Friday, July 20, 2018

OHRP Draft Guidance on Oral History; No Mention of Examples

OHRP has posted draft guidance on “Scholarly and Journalistic Activities Deemed Not to be Research: 2018 Requirements.”

The draft reiterates the distinctions made in the January 2017 Federal Register announcement of the new Common Rule, stating:

It is not the particular field that removes the activity from the definition, but rather that the purpose and design of the particular activity is to focus on specific individuals and not to extend the activity’s findings to other individuals or groups. 

Unlike the June 22 video, the draft guidance offers no examples of projects that would or would not be regulated. We are left with a video that offers examples inconsistent with the Federal Register announcement and the official draft guidance from OHRP.

Thursday, July 19, 2018

OHRP Video: Oral History of "Specific Leaders" Would Qualify as Research

On June 22, OHRP posted a video to YouTube, dated March 2018 and entitled “When Does the Common Rule Apply?,” featuring Misti Ault Anderson, Senior Advisor for Public Health Education at OHRP. The video includes a passage stating that while an oral history interview of “one individual” will no longer be considered research under the new Common Rule, a project about “specific leaders” would still be regulated.

I consider this statement to be at odds with the 18 January 2017 Federal Register announcement of the revised rule. However, Anderson tells me the video is an “education tool,” not official guidance, and that “we will be seeking public comment for consideration before developing the final guidance.”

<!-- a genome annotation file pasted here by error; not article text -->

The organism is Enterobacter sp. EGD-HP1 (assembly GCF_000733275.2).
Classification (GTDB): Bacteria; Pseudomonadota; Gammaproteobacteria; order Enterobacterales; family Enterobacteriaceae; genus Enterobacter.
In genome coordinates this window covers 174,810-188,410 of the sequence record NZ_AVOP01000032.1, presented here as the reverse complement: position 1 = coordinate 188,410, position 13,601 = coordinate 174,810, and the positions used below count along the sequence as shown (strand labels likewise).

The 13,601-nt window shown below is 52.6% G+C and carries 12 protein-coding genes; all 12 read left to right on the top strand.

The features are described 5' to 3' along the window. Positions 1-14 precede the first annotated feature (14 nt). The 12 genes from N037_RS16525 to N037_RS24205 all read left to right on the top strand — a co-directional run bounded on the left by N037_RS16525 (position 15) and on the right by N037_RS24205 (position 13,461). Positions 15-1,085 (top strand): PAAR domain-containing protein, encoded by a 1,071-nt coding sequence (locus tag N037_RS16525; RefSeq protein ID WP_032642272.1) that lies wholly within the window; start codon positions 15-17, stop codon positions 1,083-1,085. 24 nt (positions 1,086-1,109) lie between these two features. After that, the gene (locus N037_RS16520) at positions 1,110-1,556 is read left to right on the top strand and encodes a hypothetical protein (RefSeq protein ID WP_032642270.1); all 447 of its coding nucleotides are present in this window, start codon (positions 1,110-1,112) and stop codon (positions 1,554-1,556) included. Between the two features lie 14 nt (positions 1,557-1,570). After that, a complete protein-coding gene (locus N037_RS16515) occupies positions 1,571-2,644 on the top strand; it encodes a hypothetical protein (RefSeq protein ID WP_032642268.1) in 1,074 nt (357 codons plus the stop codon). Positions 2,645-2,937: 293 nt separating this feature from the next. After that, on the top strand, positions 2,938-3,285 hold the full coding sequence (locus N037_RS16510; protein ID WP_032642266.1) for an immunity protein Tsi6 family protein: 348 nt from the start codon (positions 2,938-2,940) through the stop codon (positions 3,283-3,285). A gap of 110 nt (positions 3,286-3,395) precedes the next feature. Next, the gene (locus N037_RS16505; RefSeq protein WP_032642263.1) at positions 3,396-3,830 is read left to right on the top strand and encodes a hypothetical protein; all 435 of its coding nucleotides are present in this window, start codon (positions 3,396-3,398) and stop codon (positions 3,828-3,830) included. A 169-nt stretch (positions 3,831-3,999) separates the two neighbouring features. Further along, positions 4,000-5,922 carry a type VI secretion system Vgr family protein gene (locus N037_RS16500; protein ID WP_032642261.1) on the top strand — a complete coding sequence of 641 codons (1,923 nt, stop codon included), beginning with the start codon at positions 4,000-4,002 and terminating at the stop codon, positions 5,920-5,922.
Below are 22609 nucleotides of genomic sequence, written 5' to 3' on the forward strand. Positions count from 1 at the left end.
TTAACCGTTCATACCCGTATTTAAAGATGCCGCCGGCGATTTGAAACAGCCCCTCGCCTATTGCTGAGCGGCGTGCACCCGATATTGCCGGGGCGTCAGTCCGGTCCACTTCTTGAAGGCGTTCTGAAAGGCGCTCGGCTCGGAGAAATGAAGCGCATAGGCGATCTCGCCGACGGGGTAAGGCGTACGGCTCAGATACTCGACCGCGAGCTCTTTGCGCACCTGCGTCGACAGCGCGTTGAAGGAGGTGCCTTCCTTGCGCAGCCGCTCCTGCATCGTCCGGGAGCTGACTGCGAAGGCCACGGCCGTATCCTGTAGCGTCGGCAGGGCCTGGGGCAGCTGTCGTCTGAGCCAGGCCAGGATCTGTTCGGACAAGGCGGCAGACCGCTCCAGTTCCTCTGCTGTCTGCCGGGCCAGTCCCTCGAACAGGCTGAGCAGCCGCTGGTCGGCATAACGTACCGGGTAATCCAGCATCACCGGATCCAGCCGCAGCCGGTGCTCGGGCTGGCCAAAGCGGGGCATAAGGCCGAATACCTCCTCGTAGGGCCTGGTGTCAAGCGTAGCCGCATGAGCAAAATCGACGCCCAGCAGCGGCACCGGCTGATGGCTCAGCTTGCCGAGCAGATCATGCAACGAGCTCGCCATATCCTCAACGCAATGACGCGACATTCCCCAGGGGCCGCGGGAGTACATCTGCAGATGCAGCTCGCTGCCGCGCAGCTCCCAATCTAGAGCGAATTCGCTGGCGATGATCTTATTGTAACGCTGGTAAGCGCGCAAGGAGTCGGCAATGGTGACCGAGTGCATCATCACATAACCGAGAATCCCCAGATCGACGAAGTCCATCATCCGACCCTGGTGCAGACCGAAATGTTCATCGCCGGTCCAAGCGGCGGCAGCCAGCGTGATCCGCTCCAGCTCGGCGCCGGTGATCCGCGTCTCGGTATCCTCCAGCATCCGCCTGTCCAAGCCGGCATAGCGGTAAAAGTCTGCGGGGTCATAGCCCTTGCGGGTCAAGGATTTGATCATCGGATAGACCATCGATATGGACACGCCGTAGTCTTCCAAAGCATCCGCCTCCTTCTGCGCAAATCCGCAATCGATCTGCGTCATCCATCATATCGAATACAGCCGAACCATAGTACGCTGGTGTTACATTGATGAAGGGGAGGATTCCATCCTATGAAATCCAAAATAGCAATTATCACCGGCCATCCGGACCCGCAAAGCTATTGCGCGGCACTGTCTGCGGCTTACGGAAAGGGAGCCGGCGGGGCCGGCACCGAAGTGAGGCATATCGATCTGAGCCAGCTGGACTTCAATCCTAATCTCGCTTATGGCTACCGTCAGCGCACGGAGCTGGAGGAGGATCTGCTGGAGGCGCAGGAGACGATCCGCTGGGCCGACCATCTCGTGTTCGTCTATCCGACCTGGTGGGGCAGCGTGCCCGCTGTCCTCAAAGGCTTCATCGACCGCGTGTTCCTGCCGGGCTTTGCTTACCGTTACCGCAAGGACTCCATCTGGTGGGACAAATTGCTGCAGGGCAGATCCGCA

Monday, April 23, 2018

Feds Say New Common Rule Will Reduce Burdens and Offer Guidance—But Not Yet

In a new notice of proposed rulemaking, published in the Federal Register on April 20, HHS and other Common Rule Agencies identify three provisions of the new Common Rule as “burden-reducing.” Among them is the redefinition of research to exclude historical research. Yet the notice gives institutions either three or nine months to implement the reforms.

[“Federal Policy for the Protection of Human Subjects: Proposed Six Month Delay of the General Compliance Date While Allowing the Use of Three Burden-Reducing Provisions During the Delay Period,” 83 Federal Register 17595 (April 20, 2018).

The “burden-reducing” label correctly implies that the corresponding provisions of the current Common Rule are unnecessarily burdensome. Yet rather than reducing the burdens immediately, the new NPRM gives institutions the choice of eliminating them in July 2018 or January 2019.

The notice presents this as a recognition of “entities’ possible inclinations to make all transitions at once.” To be sure, federal agencies seem to favor massive, comprehensive, and infrequent change to incremental improvement, but I wonder if research institutions feel the same. And it’s telling that the notice considers “entities” as the primary stakeholders in the decision. Recall that the 2011 ANPRM aimed at “Enhancing Protections for Research Subjects and Reducing Burden, Delay, and Ambiguity for Investigators.” (Emphasis added.) The new notice does not speculate how investigators might feel about the pace of transition.

The notice also states,

We note that we intend to publish guidance on the carve-outs from the definition of research prior to July 2018, which may also impact an institution’s decision to elect to implement the three burden-reducing provisions or not.

In February 2007, OHRP promised such guidelines “by the end of the year.”

Friday, January 19, 2018

Revised Common Rule Delayed at Least 6 Months

The new Common Rule was supposed to go into effect today, but OHRP has declared a six month delay in the implementation of most of its parts. This apparently includes a delay in the redefinition of research and the liberation of oral history.